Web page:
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Wang, X.* ; Haering, M.-F.* ; Rathjen, T.* ; Lockhart, S.M.* ; Sorensen, D.* ; Ussar, S. ; Rasmussen, L.M.* ; Bertagnolli, M.M.* ; Kahn, C.R.* ; Rask-Madsen, C.*

Insulin resistance in vascular endothelial cells promotes intestinal tumour formation.

Oncogene 36, 4987-4996 (2017)
Licenced for HMGU: Verlagsversion online verfügbar 09/2022
The risk of several cancers, including colorectal cancer, is increased in patients with obesity and type 2 diabetes, conditions characterised by hyperinsulinaemia and insulin resistance. Because hyperinsulinaemia itself is an independent risk factor for cancer development, we examined tissue-specific insulin action in intestinal tumour formation. In vitro, insulin increased proliferation of intestinal tumour epithelial cells by almost two-fold in primary culture of tumour cells from Apc(Min/+) mice. Surprisingly, targeted deletion of insulin receptors in intestinal epithelial cells in Apc(Min/+) mice did not change intestinal tumour number or size distribution on either a low or high-fat diet. We therefore asked whether cells in the tumour stroma might explain the association between tumour formation and insulin resistance. To this end, we generated Apc(Min/+) mice with loss of insulin receptors in vascular endothelial cells. Strikingly, these mice had 42% more intestinal tumours than controls, no change in tumour angiogenesis, but increased expression of vascular cell adhesion molecule-1 (VCAM-1) in primary culture of tumour endothelial cells. Insulin decreased VCAM-1 expression and leukocyte adhesion in quiescent tumour endothelial cells with intact insulin receptors and partly prevented increases in VCAM-1 and leukocyte adhesion after treatment with tumour necrosis factor-a. Knockout of insulin receptors in endothelial cells also increased leukocyte adhesion in mesenteric venules and increased the frequency of neutrophils in tumours. We conclude that although insulin is mitogenic for intestinal tumour cells in vitro, impaired insulin action in the tumour microenvironment may be more important in conditions where hyperinsulinaemia is secondary to insulin resistance. Insulin resistance in tumour endothelial cells produces an activated, proinflammatory state that promotes tumorigenesis. Improvement of endothelial dysfunction may reduce colorectal cancer risk in patients with obesity and type 2 diabetes.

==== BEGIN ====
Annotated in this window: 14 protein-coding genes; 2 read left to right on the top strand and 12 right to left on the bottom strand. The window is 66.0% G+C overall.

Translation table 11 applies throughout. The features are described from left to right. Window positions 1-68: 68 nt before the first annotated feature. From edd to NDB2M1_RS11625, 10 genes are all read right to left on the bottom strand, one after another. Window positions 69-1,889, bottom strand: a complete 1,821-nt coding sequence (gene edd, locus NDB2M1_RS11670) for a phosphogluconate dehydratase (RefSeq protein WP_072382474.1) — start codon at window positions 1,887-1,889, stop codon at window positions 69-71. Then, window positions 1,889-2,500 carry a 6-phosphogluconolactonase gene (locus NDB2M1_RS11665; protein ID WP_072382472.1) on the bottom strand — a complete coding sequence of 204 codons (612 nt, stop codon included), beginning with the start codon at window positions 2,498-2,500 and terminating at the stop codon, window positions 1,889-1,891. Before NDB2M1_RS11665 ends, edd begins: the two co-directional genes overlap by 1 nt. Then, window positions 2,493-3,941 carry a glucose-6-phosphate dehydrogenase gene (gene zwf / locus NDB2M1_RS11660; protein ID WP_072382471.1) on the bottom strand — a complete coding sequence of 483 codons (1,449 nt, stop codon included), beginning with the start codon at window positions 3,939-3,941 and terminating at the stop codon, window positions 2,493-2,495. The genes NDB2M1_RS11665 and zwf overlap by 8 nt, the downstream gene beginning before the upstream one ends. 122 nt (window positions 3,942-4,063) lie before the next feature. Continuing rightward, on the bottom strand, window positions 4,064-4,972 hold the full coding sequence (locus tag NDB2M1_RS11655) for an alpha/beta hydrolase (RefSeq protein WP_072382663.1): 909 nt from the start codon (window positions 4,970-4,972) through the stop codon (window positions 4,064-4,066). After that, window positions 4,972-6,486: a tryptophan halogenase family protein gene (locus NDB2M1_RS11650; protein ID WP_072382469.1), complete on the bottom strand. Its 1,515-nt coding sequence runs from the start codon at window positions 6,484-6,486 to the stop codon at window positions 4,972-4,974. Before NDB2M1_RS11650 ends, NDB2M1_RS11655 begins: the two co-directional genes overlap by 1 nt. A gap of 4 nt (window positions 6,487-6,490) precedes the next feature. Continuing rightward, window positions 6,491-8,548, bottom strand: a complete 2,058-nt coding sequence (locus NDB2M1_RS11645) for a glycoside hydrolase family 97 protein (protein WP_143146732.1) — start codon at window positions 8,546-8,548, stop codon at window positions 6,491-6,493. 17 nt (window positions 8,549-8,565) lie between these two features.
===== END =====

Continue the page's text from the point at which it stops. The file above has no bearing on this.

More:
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Publikationstyp Artikel: Journalartikel
Dokumenttyp Wissenschaftlicher Artikel
Schlagwörter Body-mass Index; Growth-factor; Colorectal Adenomas; Breast-cancer; Colon-cancer; Diabetes-mellitus; Risk-factor; Obesity; Inflammation; Receptor
ISSN (print) / ISBN 0950-9232
e-ISSN 0950-9232
Zeitschrift Oncogene
Quellenangaben Band: 36, Heft: 35, Seiten: 4987-4996 Artikelnummer: , Supplement: ,
Verlag Nature Publishing Group
Verlagsort London
Begutachtungsstatus Peer reviewed